If you’ve been paying attention to the nationwide narcotic catastrophe that is now claiming 142 lives every day (and seems to be getting worse), you may be shaking your head in disbelief. If so, it is not without reason. The idea that slapping three-day caps on Vicodin and Percocet prescriptions will in any way decrease overdose deaths is so supernaturally stupid that no one could really believe this nonsense anymore, right? No, wrong.
According to a new article in the Charleston Gazette-Mail, the faulty premise of controlling the overdose dilemma by restricting pain medications is still pervasive throughout the country. So much so that there are now 17 states that have passed laws limiting the number of days of opioid prescriptions, the total number of pills, and the maximum dose, with the goal of putting the breaks on an unprecedented epidemic of overdose deaths. How’s that working out? Exactly as you would predict—terribly.
Before I discuss the foolish actions that are blindly being implemented by regulators and legislators and how badly they are failing, we need to first understand the real causes of today’s opioid catastrophe. Because without a clear understanding of the problem, even a rational plan of attack – let alone a solution – will be impossible. Unfortunately, there is little evidence that public health officials understand what is really going on, which is why we keep hearing the same illogical and hackneyed responses over and over. Here’s the real story.
Today’s opioid overdose crisis began in force in 2010 (Figure 1), in what was a quintessential example of the law of unintended consequences. After years of research, Purdue Pharma finally discovered a new formulation for OxyContin—a significant driver of opioid addiction since its introduction in 1996. The new formulation was difficult to abuse; when users tried to grind up the pills so the drug could be smoked, snorted, or injected it turned into a gum instead of a powder as it had before.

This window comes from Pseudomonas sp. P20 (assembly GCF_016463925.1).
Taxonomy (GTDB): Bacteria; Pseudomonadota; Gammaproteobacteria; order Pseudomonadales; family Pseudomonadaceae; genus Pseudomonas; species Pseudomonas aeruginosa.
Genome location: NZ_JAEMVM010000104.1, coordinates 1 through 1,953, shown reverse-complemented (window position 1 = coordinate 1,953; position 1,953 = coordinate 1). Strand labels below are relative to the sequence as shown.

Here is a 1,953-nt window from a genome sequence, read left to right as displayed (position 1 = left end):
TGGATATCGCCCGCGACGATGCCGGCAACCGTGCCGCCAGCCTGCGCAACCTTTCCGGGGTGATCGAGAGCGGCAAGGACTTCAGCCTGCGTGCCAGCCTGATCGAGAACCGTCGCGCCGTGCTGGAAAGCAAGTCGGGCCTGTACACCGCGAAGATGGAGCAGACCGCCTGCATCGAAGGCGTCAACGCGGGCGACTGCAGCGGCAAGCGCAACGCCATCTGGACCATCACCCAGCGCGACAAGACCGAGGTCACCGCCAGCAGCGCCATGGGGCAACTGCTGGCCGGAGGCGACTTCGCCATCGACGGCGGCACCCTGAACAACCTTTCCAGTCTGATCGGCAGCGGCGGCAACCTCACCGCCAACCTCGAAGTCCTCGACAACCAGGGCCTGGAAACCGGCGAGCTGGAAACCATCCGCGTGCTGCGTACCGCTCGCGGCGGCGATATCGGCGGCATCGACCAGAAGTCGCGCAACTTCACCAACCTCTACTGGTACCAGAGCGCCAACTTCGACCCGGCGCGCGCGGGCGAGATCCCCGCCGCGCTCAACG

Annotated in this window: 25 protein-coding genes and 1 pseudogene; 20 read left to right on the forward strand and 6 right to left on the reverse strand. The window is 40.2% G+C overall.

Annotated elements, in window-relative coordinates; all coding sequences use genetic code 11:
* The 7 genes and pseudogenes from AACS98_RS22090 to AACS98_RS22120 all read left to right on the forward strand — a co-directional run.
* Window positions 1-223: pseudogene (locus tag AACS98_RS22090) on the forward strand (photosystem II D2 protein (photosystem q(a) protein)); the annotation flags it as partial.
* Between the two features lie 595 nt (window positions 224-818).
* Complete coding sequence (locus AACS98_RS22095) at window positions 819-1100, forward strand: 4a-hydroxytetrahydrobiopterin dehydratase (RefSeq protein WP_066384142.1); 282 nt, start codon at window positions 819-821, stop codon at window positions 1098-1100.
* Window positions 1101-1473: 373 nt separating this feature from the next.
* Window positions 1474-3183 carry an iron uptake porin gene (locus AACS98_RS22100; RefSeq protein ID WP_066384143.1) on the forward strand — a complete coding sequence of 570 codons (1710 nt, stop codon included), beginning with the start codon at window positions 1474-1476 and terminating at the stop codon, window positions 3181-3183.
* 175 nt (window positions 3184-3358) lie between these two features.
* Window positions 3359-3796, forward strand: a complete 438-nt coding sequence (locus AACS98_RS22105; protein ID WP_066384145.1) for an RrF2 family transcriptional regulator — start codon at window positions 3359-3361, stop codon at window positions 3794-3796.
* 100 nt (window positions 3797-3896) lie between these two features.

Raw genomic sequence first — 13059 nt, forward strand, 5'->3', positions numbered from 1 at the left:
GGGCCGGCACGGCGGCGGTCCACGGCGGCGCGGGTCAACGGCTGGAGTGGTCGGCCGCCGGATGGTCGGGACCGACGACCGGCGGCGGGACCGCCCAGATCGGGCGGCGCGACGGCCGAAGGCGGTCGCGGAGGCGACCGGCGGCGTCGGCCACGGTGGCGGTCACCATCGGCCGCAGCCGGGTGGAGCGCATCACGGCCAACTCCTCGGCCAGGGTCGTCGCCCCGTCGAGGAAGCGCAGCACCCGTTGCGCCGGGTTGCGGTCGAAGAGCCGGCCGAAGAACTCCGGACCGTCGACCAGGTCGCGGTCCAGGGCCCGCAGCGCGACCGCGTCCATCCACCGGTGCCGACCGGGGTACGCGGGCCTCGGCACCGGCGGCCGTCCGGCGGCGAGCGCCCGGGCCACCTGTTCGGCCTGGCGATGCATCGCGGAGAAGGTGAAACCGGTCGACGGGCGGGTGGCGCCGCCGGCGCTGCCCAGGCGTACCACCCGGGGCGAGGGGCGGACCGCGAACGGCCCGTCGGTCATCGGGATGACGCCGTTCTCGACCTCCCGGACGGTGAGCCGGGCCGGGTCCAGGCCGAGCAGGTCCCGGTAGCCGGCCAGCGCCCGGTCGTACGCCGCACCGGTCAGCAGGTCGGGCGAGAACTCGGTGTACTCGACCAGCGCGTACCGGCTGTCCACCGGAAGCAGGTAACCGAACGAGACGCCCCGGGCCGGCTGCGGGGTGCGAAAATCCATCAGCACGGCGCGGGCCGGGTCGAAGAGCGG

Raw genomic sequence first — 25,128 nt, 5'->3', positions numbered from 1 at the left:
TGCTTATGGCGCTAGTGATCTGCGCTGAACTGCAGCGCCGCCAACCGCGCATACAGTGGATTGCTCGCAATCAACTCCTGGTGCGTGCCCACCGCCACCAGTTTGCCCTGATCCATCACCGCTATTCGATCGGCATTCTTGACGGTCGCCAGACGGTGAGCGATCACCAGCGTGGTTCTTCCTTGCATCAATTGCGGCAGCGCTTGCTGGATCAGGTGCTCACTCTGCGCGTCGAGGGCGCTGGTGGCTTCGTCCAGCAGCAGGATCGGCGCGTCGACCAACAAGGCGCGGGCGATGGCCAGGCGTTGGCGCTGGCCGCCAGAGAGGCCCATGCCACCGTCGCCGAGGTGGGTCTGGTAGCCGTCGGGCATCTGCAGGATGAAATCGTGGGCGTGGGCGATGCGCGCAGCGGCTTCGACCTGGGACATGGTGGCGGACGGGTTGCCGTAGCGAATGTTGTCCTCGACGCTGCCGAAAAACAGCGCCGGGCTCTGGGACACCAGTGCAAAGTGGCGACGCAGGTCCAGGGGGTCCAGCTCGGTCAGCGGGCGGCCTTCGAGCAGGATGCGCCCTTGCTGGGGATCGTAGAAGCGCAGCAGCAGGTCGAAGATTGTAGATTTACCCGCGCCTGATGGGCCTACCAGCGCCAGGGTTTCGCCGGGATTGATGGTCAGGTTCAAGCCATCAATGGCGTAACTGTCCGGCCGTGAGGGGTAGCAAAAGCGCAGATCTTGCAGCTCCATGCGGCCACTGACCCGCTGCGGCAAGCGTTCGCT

Grinding up OxyContin before and after reformulation. Prior to 2010, the pill was easy to grind up, which defeated its time-release formulation, to give as much as 80 mg (16 Percocet pills) of pure oxycodone, which could be snorted, smoked or injected. The new formulation changed that. Photo: Popular Science
Figure 1 (below) shows a clear inverse relationship between the availability of abusable OxyContin and the subsequent mad rush to heroin—a fact that the press, the CDC, and many politicians either don’t understand or, choose to ignore. This is beyond obvious. Simply look at the red arrows on both graphs. As OxyContin use dropped (left) heroin overdose deaths soared (right). This relationship is indisputable. Although pre-2010 OxyContin played a significant part in creating a huge population of opioid addicts, it could be argued that the improvement of the pill inadvertently did even more damage. Addicts could no longer get the pure oxycodone they needed and promptly switched to heroin. This switch marked the beginning of the unprecedented surge in heroin (now fentanyl) deaths that now appear on the news almost every day.